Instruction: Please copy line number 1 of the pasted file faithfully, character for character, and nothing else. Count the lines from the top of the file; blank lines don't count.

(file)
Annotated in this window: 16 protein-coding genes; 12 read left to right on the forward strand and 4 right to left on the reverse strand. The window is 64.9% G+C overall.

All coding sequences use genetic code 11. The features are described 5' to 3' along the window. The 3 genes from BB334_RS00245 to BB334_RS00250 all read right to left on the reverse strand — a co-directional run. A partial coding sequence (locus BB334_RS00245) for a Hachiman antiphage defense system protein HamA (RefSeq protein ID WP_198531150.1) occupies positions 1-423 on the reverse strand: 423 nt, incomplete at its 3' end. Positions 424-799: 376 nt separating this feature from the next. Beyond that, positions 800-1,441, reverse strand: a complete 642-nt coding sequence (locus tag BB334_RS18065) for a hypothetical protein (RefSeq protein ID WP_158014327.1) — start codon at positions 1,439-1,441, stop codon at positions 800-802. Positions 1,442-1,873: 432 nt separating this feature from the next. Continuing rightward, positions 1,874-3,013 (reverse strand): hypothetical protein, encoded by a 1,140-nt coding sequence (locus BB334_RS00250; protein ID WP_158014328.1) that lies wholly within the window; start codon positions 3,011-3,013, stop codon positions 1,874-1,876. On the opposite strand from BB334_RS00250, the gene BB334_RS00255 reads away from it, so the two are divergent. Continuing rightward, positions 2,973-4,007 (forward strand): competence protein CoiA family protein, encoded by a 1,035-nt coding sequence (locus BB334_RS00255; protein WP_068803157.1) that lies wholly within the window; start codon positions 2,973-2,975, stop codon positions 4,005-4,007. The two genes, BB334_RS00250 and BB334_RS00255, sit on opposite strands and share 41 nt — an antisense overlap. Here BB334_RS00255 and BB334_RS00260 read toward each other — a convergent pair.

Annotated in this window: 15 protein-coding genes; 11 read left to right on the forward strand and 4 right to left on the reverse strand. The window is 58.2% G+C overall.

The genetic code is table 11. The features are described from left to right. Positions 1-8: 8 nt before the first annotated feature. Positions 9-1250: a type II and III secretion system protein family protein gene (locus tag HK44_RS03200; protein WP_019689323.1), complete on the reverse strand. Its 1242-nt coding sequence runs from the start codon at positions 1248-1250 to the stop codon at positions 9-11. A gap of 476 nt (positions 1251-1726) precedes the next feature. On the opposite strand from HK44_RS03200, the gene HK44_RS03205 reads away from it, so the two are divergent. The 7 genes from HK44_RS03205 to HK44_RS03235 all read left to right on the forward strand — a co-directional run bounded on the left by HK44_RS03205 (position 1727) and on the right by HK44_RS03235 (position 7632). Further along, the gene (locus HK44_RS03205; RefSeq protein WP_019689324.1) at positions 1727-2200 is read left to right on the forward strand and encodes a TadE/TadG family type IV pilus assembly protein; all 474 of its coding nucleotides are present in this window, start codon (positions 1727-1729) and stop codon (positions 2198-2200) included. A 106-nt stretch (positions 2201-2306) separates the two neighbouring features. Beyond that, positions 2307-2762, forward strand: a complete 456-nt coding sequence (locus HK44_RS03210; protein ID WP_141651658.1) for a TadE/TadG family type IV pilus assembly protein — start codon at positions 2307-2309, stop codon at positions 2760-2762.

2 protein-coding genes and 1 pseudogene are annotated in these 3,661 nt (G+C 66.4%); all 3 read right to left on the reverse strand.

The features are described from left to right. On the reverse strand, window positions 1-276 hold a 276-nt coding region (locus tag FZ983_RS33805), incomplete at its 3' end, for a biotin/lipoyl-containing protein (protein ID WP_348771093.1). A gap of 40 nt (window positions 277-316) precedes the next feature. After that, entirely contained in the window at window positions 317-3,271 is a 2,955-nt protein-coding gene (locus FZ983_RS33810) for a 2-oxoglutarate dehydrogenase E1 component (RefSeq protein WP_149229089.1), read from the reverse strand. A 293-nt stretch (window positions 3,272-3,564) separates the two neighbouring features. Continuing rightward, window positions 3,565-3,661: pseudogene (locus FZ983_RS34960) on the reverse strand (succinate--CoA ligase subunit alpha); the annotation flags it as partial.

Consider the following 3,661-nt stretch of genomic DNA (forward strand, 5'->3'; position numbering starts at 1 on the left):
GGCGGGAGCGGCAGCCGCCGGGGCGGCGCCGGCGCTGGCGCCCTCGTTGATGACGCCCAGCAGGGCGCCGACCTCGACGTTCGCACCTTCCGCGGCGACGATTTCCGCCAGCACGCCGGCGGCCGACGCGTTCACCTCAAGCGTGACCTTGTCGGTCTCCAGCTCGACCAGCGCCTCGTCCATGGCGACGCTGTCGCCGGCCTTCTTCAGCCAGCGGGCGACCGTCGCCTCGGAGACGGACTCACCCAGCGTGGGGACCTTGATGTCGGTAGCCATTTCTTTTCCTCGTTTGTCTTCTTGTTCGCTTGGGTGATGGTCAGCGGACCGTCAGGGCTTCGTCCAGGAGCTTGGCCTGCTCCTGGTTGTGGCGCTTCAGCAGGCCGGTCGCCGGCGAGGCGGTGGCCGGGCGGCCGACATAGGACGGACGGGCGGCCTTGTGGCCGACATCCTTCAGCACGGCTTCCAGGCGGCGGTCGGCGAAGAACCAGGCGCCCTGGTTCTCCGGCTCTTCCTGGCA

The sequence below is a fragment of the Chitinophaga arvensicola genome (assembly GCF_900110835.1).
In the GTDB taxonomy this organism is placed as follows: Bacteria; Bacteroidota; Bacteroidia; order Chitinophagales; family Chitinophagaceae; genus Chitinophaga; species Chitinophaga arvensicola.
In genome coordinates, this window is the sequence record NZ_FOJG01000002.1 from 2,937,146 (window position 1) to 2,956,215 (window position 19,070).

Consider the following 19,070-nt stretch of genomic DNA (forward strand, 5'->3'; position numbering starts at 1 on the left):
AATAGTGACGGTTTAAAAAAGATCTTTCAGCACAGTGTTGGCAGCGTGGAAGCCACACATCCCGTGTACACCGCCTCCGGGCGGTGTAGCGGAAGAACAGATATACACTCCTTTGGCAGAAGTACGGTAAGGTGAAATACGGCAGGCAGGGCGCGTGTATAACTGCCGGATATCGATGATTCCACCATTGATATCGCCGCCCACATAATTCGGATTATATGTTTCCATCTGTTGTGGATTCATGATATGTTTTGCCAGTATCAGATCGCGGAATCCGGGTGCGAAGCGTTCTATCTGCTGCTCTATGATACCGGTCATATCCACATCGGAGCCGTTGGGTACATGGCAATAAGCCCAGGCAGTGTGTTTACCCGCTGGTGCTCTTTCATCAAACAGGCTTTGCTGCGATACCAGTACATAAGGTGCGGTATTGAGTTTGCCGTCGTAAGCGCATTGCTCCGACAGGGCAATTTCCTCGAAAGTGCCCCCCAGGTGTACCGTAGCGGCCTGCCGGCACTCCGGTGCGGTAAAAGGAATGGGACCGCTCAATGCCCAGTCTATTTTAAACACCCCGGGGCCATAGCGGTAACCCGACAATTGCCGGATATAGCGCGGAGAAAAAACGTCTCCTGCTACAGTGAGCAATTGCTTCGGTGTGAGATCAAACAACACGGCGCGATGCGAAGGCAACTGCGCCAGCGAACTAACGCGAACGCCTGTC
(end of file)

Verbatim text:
Annotated in this window: 16 protein-coding genes; 12 read left to right on the forward strand and 4 right to left on the reverse strand. The window is 64.9% G+C overall.